By Tara Rippin • 23 January 2021 • 13:57
CREDIT: Twitter @hans_kluge
Norway shuts down ‘non-essential’ activity in its capital following a reported outbreak of the British variant of British Sars-CoV2.
THE national government said the restrictions on economic activity and public life will affect 10 municipalities in Oslo and will be in force initially from 12 noon today, Saturday, January 23 until January 31.
Non-essential shops, shopping centres, restaurants (though they can still offer take away), libraries and museums will remain closed and sports and leisure facilities will be suspended.
Distance learning will be introduced in higher education centres, combined with face-to-face learning in schools.
Home visits should be ‘avoided’ and working from home is recommended in measures tougher than those implemented at the beginning of the pandemic.
Health Minister Bent Høie said at a press conference: “It is a very serious situation and we must do everything we can to stop the outbreak. Let us hope that everyone will be involved in this enormous show of force to defeat the mutation.”
The outbreak of the British mutation was confirmed on Friday, January 22, in the municipality of Nordre Follo, with 34 cases and two deaths in a nursing home and a possible spread to a nursery.
The outbreak may have originated a fortnight ago, according to the Institute of Public Health.
This variant was detected for the first time in the UK in September and has spread throughout the continent.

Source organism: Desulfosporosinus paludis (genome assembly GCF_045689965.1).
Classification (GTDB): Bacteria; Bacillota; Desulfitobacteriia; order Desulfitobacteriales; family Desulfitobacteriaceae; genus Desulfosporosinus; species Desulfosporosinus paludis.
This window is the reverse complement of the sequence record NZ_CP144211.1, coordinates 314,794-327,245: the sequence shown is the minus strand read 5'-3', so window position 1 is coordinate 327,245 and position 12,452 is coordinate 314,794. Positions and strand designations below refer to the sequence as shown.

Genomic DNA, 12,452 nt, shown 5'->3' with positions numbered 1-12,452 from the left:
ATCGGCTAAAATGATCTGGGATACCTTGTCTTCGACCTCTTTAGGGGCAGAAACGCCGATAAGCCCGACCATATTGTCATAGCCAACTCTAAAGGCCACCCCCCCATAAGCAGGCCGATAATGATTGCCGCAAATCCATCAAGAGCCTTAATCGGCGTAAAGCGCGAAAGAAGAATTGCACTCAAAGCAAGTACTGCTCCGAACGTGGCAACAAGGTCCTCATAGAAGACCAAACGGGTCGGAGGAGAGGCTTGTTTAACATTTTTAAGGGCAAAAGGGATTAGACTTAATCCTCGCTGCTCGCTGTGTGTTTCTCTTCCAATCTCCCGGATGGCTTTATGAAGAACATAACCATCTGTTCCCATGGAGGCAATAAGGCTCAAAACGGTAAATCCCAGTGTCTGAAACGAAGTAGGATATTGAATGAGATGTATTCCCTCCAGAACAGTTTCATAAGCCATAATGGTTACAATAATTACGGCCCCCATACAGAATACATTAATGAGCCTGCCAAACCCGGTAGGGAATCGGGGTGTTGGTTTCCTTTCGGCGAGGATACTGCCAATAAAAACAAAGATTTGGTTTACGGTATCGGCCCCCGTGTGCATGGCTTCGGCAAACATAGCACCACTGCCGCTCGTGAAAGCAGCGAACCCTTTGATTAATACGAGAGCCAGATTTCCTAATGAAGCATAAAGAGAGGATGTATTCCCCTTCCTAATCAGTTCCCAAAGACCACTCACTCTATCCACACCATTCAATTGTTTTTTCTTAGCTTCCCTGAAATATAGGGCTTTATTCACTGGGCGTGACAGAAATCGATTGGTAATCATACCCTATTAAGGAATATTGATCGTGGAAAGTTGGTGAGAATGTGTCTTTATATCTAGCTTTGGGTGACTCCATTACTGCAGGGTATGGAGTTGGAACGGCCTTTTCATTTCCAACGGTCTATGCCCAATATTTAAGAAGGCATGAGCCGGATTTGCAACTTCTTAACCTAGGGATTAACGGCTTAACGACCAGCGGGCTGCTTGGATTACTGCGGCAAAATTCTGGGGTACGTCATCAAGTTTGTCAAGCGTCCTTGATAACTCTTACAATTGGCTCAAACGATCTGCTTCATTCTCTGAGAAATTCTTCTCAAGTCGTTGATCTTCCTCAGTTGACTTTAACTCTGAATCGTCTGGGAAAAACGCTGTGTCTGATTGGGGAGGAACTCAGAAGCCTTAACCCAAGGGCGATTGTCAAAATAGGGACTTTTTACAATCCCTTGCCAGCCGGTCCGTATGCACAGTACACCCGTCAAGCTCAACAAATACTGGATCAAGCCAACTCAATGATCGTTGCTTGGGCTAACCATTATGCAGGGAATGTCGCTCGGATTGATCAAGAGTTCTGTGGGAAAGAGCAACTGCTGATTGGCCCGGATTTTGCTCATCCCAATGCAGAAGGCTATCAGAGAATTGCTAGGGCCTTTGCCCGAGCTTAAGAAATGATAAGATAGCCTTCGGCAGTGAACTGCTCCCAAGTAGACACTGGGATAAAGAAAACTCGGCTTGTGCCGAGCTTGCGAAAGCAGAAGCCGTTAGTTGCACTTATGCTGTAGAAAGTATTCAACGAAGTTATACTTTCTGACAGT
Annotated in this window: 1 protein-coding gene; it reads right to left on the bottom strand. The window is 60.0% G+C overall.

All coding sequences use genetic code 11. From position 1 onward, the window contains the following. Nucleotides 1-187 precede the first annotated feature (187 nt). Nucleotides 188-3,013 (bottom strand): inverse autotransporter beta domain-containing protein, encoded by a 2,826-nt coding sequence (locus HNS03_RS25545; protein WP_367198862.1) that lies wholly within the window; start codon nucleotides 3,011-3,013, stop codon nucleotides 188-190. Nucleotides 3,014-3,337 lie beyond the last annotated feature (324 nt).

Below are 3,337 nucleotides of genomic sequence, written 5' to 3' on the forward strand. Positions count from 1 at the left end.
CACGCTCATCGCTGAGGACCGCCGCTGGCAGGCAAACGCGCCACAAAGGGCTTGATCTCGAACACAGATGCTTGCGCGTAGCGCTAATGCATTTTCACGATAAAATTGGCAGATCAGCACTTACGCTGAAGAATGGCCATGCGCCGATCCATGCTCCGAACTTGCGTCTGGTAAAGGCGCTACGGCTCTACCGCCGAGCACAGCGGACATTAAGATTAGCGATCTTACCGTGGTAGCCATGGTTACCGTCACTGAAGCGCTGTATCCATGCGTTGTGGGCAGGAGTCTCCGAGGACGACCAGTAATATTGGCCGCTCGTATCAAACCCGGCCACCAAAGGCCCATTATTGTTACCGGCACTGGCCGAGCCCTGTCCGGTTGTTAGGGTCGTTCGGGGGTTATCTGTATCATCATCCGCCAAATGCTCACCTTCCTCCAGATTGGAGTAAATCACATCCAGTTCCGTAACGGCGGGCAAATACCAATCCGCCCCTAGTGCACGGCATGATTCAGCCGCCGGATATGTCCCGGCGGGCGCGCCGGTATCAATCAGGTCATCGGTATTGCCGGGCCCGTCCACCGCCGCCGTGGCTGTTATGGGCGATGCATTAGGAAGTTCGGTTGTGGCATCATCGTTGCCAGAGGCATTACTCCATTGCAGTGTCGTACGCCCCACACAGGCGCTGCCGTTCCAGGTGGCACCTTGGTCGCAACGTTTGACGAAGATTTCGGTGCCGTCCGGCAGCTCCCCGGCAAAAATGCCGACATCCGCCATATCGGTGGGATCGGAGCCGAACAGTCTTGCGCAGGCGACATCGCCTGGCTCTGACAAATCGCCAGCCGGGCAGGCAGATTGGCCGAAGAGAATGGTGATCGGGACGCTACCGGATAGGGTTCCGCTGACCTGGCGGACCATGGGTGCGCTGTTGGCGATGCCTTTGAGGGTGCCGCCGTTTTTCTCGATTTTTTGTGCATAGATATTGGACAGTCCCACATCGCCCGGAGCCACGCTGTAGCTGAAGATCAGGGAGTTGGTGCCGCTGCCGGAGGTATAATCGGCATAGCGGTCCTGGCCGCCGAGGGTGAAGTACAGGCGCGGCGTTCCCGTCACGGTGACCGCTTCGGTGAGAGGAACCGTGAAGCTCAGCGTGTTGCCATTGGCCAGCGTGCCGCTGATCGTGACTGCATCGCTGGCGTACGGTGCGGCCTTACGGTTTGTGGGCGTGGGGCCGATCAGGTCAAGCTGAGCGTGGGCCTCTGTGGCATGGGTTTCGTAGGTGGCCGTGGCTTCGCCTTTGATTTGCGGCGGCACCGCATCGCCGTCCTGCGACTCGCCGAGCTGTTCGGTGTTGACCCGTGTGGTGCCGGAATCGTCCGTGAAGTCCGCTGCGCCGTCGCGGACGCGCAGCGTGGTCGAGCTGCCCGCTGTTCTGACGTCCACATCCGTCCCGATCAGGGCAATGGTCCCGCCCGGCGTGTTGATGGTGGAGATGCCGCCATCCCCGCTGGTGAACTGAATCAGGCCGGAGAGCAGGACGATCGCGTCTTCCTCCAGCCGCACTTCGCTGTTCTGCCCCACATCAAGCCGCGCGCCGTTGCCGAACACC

British PM Boris Johnson said there is “evidence” that “it is associated with a higher level of mortality”, in addition to being more contagious, although vaccines appear to remain effective.
Norway is one of the countries least affected by the pandemic in Europe, with 60,259 cases and 544 deaths (10.24 per 100,000 inhabitants), according to the US Johns Hopkins University.
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Tara Rippin is a reporter for Spain’s largest English-speaking newspaper, Euro Weekly News, and is responsible for the Costa Blanca region.
She has been in journalism for more than 20 years, having worked for local newspapers in the Midlands, UK, before relocating to Spain in 1990.
Since arriving, the mother-of-one has made her home on the Costa Blanca, while spending 18 months at the EWN head office in Fuengirola on the Costa del Sol.
She loves being part of a community that has a wonderful expat and Spanish mix, and strives to bring the latest and most relevant news to EWN’s loyal and valued readers.
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